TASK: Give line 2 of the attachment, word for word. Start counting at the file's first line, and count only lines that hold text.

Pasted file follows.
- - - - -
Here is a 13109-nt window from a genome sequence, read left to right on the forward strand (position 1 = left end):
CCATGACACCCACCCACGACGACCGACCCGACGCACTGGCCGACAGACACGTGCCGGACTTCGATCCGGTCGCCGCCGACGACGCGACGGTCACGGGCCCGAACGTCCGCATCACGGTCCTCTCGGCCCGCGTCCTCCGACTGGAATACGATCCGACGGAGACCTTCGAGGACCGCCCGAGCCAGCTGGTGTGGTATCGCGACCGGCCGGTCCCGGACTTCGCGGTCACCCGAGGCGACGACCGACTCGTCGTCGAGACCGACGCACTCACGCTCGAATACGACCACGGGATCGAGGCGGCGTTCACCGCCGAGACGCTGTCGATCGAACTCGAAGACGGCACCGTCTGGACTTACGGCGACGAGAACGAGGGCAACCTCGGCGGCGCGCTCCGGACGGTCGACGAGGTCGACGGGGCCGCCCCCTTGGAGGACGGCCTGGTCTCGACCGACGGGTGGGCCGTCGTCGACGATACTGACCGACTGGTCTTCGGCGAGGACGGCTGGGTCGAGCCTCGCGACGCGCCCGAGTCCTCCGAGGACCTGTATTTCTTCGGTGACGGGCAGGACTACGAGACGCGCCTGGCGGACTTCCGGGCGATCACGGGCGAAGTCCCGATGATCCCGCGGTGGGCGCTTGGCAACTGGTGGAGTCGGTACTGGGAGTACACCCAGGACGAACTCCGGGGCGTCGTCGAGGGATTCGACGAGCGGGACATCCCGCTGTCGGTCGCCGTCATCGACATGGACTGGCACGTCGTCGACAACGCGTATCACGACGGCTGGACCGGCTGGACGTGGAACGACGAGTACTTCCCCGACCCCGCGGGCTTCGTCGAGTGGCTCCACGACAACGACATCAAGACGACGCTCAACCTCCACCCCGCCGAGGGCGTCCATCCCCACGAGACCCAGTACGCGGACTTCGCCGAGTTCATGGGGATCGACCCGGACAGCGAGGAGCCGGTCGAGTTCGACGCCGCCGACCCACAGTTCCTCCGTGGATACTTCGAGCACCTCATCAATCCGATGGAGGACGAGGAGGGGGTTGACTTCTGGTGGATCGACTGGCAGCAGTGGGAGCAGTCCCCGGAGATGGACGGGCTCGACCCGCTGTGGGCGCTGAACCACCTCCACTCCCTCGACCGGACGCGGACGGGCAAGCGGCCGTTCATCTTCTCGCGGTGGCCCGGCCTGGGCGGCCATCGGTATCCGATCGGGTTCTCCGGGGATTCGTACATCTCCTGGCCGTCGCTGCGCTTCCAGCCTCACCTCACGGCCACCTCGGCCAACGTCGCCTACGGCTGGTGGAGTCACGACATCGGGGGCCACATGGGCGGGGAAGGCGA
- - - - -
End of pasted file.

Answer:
CCATGACACCCACCCACGACGACCGACCCGACGCACTGGCCGACAGACACGTGCCGGACTTCGATCCGGTCGCCGCCGACGACGCGACGGTCACGGGCCCGAACGTCCGCATCACGGTCCTCTCGGCCCGCGTCCTCCGACTGGAATACGATCCGACGGAGACCTTCGAGGACCGCCCGAGCCAGCTGGTGTGGTATCGCGACCGGCCGGTCCCGGACTTCGCGGTCACCCGAGGCGACGACCGACTCGTCGTCGAGACCGACGCACTCACGCTCGAATACGACCACGGGATCGAGGCGGCGTTCACCGCCGAGACGCTGTCGATCGAACTCGAAGACGGCACCGTCTGGACTTACGGCGACGAGAACGAGGGCAACCTCGGCGGCGCGCTCCGGACGGTCGACGAGGTCGACGGGGCCGCCCCCTTGGAGGACGGCCTGGTCTCGACCGACGGGTGGGCCGTCGTCGACGATACTGACCGACTGGTCTTCGGCGAGGACGGCTGGGTCGAGCCTCGCGACGCGCCCGAGTCCTCCGAGGACCTGTATTTCTTCGGTGACGGGCAGGACTACGAGACGCGCCTGGCGGACTTCCGGGCGATCACGGGCGAAGTCCCGATGATCCCGCGGTGGGCGCTTGGCAACTGGTGGAGTCGGTACTGGGAGTACACCCAGGACGAACTCCGGGGCGTCGTCGAGGGATTCGACGAGCGGGACATCCCGCTGTCGGTCGCCGTCATCGACATGGACTGGCACGTCGTCGACAACGCGTATCACGACGGCTGGACCGGCTGGACGTGGAACGACGAGTACTTCCCCGACCCCGCGGGCTTCGTCGAGTGGCTCCACGACAACGACATCAAGACGACGCTCAACCTCCACCCCGCCGAGGGCGTCCATCCCCACGAGACCCAGTACGCGGACTTCGCCGAGTTCATGGGGATCGACCCGGACAGCGAGGAGCCGGTCGAGTTCGACGCCGCCGACCCACAGTTCCTCCGTGGATACTTCGAGCACCTCATCAATCCGATGGAGGACGAGGAGGGGGTTGACTTCTGGTGGATCGACTGGCAGCAGTGGGAGCAGTCCCCGGAGATGGACGGGCTCGACCCGCTGTGGGCGCTGAACCACCTCCACTCCCTCGACCGGACGCGGACGGGCAAGCGGCCGTTCATCTTCTCGCGGTGGCCCGGCCTGGGCGGCCATCGGTATCCGATCGGGTTCTCCGGGGATTCGTACATCTCCTGGCCGTCGCTGCGCTTCCAGCCTCACCTCACGGCCACCTCGGCCAACGTCGCCTACGGCTGGTGGAGTCACGACATCGGGGGCCACATGGGCGGGGAAGGCGA